1. I definitely did less reading books and more Facebooking than I would have liked.
  2. Still working on becoming more relaxed and even-keeled in general. Trying to balance excitement that keeps me engaged vs. excitement that makes me anxious is an ongoing effort.

More on 2018 goals in my next post.

Productivity Tip: Rescue Time

People are always trying to squeeze more productivity out of an increasingly fragmented day.  I find for me one of the best tools for this is Rescue Time. It’s an application that tracks how you spend time on your computer, and based on information you provide it, can give you ongoing productivity scores.  I find it really helpful for keeping me on task.  You can restrict the information it has access to (so for example, I would have it record that I was using Outlook, but not the title of my Outlook windows).

It’s great for discovering just how much time is really spent on communication and scheduling.  As demands on one’s time increase, managing those becomes yet another demand on time. Timeboxing email and scheduling has really helped me to reduce some of that timesink.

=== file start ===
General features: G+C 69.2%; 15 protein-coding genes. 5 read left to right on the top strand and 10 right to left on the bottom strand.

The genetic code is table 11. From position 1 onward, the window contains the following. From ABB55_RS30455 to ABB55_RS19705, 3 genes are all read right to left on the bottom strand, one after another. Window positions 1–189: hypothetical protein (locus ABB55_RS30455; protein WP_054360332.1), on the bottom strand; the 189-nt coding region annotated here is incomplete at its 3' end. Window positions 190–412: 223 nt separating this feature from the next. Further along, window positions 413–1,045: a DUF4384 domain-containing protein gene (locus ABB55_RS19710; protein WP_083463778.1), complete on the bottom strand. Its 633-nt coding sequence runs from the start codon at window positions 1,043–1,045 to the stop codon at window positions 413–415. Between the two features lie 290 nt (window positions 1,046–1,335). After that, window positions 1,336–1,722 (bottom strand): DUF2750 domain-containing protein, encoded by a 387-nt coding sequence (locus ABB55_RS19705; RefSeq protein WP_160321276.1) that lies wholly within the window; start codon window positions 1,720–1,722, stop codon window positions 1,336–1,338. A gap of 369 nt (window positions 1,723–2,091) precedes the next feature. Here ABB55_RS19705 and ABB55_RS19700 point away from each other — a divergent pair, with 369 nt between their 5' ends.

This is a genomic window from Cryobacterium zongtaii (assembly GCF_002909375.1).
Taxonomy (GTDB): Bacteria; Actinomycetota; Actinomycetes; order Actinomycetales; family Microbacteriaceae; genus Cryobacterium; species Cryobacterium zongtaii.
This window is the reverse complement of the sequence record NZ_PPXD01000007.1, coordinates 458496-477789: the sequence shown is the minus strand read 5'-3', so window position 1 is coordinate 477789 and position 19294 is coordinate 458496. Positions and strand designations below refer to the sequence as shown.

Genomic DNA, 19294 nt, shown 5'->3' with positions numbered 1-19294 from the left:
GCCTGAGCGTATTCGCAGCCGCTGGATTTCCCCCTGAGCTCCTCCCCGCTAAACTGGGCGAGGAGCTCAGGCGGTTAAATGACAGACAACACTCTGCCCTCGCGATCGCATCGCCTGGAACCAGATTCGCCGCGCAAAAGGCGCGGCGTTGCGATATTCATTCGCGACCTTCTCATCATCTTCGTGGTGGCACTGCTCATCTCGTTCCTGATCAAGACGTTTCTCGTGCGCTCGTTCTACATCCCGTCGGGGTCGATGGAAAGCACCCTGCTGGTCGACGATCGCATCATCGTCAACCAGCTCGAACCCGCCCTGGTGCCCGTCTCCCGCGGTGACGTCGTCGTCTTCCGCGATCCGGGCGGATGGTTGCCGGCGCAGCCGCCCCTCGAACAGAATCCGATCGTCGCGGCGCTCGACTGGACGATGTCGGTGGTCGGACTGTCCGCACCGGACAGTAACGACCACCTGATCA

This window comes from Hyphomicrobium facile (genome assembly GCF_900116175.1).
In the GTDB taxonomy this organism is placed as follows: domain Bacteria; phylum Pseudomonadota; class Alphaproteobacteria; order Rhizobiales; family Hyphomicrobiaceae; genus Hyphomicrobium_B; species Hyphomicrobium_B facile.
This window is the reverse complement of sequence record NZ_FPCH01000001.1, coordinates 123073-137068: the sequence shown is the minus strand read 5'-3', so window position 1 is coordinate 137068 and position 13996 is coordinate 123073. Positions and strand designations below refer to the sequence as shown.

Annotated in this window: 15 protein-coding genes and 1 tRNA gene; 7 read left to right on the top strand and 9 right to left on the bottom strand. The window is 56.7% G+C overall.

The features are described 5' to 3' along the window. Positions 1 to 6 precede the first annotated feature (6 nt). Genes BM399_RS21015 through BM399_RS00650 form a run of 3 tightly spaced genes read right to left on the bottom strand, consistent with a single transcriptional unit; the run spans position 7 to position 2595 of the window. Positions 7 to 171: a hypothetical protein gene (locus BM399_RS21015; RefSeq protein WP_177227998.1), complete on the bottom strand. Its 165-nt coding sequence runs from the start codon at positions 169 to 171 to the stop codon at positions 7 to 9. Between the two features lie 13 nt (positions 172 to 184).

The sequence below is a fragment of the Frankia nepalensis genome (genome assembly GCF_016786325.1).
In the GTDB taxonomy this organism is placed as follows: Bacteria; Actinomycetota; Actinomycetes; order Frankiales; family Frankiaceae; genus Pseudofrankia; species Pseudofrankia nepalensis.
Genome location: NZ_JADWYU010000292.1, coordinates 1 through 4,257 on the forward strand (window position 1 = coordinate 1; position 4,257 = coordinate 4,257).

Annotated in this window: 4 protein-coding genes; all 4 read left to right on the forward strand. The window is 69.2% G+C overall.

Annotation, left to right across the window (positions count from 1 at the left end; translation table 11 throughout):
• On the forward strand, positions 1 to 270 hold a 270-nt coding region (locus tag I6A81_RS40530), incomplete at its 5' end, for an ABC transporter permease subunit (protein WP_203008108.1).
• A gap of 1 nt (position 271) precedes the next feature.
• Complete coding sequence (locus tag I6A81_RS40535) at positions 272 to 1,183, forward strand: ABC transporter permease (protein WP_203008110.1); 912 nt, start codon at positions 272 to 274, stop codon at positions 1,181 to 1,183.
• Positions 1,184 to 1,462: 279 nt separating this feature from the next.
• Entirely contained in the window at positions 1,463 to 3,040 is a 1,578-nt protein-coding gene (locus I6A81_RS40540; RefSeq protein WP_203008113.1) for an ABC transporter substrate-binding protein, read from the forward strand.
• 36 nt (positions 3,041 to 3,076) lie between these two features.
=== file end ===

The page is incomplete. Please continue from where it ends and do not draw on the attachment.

I also found it really interesting in that I always thought my most productive time was the morning, but I fairly reliably am actually more productive in the afternoons.  I’ve been able to adjust when I book things and take better advantage of time when I’m at my best.

Give it a try if you’re interested in better tracking and managing your time!

Taking charge of your professional development

87% of millennials (as much as I hate the term) rate professional development as important to them on the job. I would hazard a guess that most employees would agree with this. Despite this, many organizations are less and less willing to invest in professional development for their staff.

As a insatiably curious person, this can be challenging for me. I constantly want to learn, to network, to share knowledge. Professional development is extremely important to me and has been throughout my career, though I’ve frequently been in the position where development budgets are cut and support is restricted.